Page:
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The Trombone ForumPractice BreakPolls(Moderators: bhcordova, RedHotMama, BFW) Do you use a breathing tube?
Poll
Question: Do you use a breathing tube?
Yes. I use a breathing tube every day
Yes. I use it every few days
Yes. I use it every once in a while
No. I have tried it but don't use it anymore
No. I have never tried it and do not use one.

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SethMatrix

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« on: Jun 17, 2016, 04:54PM »

Hello,

I'd like to use this poll to see whether the use of breathing tubes is widespread, and if so to what degree.

Thanks

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harrison.t.reed
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« Reply #1 on: Jun 17, 2016, 05:29PM »

I was forced to use one when I reclassed my job in the Army. The trombone instructor was all about it.

I used it once during a lesson to humor him.
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« Reply #2 on: Jun 17, 2016, 05:54PM »

Does this refer to one of those contraptions with the floaty ping pong ball inside? I think they look very silly and don't have an obvious correlation with breathing control for brass playing.

On the other hand, doing some breathing exercises through a largish (c. 3cm diameter) bit of pipe is something I find relaxing and beneficial.
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SethMatrix

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« Reply #3 on: Jun 17, 2016, 06:03PM »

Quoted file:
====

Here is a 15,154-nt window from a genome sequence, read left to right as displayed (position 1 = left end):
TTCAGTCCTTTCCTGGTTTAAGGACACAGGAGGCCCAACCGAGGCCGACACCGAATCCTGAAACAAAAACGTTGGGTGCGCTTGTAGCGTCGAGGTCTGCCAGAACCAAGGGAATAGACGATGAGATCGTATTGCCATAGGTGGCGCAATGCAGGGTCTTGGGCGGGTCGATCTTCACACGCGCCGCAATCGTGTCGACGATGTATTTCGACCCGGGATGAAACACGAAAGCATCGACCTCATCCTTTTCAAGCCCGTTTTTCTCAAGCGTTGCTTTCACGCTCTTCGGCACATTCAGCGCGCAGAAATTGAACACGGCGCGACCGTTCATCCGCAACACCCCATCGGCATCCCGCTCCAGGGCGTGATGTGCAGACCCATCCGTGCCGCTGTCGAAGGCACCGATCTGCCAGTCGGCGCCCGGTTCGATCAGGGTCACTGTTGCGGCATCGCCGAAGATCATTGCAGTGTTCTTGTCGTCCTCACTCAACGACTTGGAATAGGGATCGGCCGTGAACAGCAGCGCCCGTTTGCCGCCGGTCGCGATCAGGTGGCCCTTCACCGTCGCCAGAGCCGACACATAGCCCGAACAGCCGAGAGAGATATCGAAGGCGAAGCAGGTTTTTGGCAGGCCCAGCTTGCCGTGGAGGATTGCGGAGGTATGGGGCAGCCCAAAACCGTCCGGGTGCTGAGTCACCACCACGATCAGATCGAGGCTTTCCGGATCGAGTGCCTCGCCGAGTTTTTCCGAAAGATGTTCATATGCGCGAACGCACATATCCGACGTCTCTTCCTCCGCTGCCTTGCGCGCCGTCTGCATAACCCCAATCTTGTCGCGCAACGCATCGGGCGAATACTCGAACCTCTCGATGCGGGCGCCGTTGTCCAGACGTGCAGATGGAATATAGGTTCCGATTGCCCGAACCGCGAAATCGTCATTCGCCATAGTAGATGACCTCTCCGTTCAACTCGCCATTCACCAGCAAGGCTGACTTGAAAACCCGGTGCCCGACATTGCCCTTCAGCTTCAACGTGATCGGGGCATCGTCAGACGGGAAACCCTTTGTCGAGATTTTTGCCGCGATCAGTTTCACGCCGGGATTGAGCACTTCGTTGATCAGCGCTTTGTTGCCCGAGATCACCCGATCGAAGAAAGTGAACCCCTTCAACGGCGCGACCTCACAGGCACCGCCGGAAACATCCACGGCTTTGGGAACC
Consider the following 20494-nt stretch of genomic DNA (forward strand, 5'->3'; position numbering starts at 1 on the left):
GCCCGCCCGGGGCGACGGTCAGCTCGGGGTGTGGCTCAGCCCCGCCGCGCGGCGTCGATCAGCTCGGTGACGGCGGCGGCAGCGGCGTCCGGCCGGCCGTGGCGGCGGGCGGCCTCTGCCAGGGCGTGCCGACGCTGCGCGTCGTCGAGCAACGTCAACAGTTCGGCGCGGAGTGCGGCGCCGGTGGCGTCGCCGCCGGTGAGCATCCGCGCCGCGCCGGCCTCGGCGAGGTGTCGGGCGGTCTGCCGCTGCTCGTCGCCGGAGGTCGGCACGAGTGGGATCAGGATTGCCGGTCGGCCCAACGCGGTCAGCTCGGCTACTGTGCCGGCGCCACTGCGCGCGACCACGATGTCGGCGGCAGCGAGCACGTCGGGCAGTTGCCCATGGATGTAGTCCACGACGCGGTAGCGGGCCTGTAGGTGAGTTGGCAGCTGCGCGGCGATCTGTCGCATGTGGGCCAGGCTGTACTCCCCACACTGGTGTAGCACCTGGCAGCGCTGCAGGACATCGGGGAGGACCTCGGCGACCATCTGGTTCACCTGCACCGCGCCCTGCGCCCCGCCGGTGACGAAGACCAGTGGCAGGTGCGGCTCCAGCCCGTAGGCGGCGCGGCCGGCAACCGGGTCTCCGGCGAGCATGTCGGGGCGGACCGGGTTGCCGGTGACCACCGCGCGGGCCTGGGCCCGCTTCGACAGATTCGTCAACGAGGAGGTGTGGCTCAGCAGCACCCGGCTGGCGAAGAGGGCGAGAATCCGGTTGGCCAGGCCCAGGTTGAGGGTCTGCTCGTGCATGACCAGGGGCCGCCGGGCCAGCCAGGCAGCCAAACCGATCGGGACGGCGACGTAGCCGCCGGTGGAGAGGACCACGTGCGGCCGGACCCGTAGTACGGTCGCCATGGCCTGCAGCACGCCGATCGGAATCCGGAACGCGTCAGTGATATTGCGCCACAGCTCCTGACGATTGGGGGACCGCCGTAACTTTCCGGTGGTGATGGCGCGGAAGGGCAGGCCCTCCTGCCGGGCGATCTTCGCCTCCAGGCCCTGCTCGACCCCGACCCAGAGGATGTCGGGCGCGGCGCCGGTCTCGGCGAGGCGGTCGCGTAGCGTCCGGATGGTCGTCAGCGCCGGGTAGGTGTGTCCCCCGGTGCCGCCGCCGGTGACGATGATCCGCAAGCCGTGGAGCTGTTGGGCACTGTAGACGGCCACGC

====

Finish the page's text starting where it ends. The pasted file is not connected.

Does this refer to one of those contraptions with the floaty ping pong ball inside? I think they look very silly and don't have an obvious correlation with breathing control for brass playing.

On the other hand, doing some breathing exercises through a largish (c. 3cm diameter) bit of pipe is something I find relaxing and beneficial.

This is talking about the pipe. Such as the one pictured here http://s90.photobucket.com/user/rtg222/media/anchor/DSC_0302.jpg.html
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Russ White

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« Reply #4 on: Jun 17, 2016, 06:19PM »

I keep one in the console of my truck. I just got a 4" piece of 1" schedule 40 PVC. It is a good mechanism to get one familiar with how an open throat feels and how to fill the lungs from the bottom up. At least, that's how I visualize and internalize it. Another of my favorites is to put a small balloon on my mouthpiece and blow it up at differing rates simulating volumes. I suspect there are a million different similar exercises designed to help one isolate and understand the different aspects of what it takes to make the instrument work. I hope folks will chip in with others. The more different angles you can find from which to look at the process, the more you'll figure out about it.
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« Reply #5 on: Jun 17, 2016, 07:24PM »

I don't think I have ever heard of it until now.

What is the intended benefit?
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Robert Holmén

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« Reply #6 on: Jun 17, 2016, 07:50PM »

It's like you stick a pipe in your mouth to open up your throat. Better air intake through practice while breathing. Like a lot of things teachers want students to do that isn't actual face time on the horn, it's a gimmick. It can help someone who is struggling realize that they are constricting their air, so in that sense it's a good demonstration device -- just like a mouthpiece visualizer.

Far better technique in my opinion would be to start or continue a running or swimming program. That is not a gimmick.
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SethMatrix

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« Reply #7 on: Jun 17, 2016, 08:33PM »

It's like you stick a pipe in your mouth to open up your throat. Better air intake through practice while breathing. Like a lot of things teachers want students to do that isn't actual face time on the horn, it's a gimmick. It can help someone who is struggling realize that they are constricting their air, so in that sense it's a good demonstration device -- just like a mouthpiece visualizer.